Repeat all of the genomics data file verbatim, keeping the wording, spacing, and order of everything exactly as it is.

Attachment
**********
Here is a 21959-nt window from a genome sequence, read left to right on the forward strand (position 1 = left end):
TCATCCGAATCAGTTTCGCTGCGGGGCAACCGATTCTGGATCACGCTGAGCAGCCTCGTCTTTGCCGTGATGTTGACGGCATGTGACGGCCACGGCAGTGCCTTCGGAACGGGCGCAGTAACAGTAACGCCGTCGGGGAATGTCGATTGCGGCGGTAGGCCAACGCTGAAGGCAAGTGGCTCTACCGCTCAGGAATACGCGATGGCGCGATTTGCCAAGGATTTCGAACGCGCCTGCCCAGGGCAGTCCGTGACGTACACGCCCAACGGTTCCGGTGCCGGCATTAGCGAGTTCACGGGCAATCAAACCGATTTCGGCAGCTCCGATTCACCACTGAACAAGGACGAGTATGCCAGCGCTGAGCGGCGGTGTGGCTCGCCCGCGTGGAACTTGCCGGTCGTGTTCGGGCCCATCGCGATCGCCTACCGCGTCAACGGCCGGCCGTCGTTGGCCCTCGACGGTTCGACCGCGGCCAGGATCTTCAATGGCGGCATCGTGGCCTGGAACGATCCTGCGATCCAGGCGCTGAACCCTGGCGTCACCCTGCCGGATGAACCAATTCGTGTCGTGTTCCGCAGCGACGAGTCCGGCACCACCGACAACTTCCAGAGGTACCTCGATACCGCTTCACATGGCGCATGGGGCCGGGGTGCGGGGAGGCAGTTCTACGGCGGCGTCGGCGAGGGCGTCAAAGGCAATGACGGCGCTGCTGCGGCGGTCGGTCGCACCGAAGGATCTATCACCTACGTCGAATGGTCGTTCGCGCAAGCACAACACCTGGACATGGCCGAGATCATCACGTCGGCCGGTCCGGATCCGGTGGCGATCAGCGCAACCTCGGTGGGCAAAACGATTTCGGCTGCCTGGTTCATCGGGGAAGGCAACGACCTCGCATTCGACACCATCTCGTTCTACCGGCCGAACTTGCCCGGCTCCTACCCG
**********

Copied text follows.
Here is a 21959-nt window from a genome sequence, read left to right on the forward strand (position 1 = left end):
TCATCCGAATCAGTTTCGCTGCGGGGCAACCGATTCTGGATCACGCTGAGCAGCCTCGTCTTTGCCGTGATGTTGACGGCATGTGACGGCCACGGCAGTGCCTTCGGAACGGGCGCAGTAACAGTAACGCCGTCGGGGAATGTCGATTGCGGCGGTAGGCCAACGCTGAAGGCAAGTGGCTCTACCGCTCAGGAATACGCGATGGCGCGATTTGCCAAGGATTTCGAACGCGCCTGCCCAGGGCAGTCCGTGACGTACACGCCCAACGGTTCCGGTGCCGGCATTAGCGAGTTCACGGGCAATCAAACCGATTTCGGCAGCTCCGATTCACCACTGAACAAGGACGAGTATGCCAGCGCTGAGCGGCGGTGTGGCTCGCCCGCGTGGAACTTGCCGGTCGTGTTCGGGCCCATCGCGATCGCCTACCGCGTCAACGGCCGGCCGTCGTTGGCCCTCGACGGTTCGACCGCGGCCAGGATCTTCAATGGCGGCATCGTGGCCTGGAACGATCCTGCGATCCAGGCGCTGAACCCTGGCGTCACCCTGCCGGATGAACCAATTCGTGTCGTGTTCCGCAGCGACGAGTCCGGCACCACCGACAACTTCCAGAGGTACCTCGATACCGCTTCACATGGCGCATGGGGCCGGGGTGCGGGGAGGCAGTTCTACGGCGGCGTCGGCGAGGGCGTCAAAGGCAATGACGGCGCTGCTGCGGCGGTCGGTCGCACCGAAGGATCTATCACCTACGTCGAATGGTCGTTCGCGCAAGCACAACACCTGGACATGGCCGAGATCATCACGTCGGCCGGTCCGGATCCGGTGGCGATCAGCGCAACCTCGGTGGGCAAAACGATTTCGGCTGCCTGGTTCATCGGGGAAGGCAACGACCTCGCATTCGACACCATCTCGTTCTACCGGCCGAACTTGCCCGGCTCCTACCCG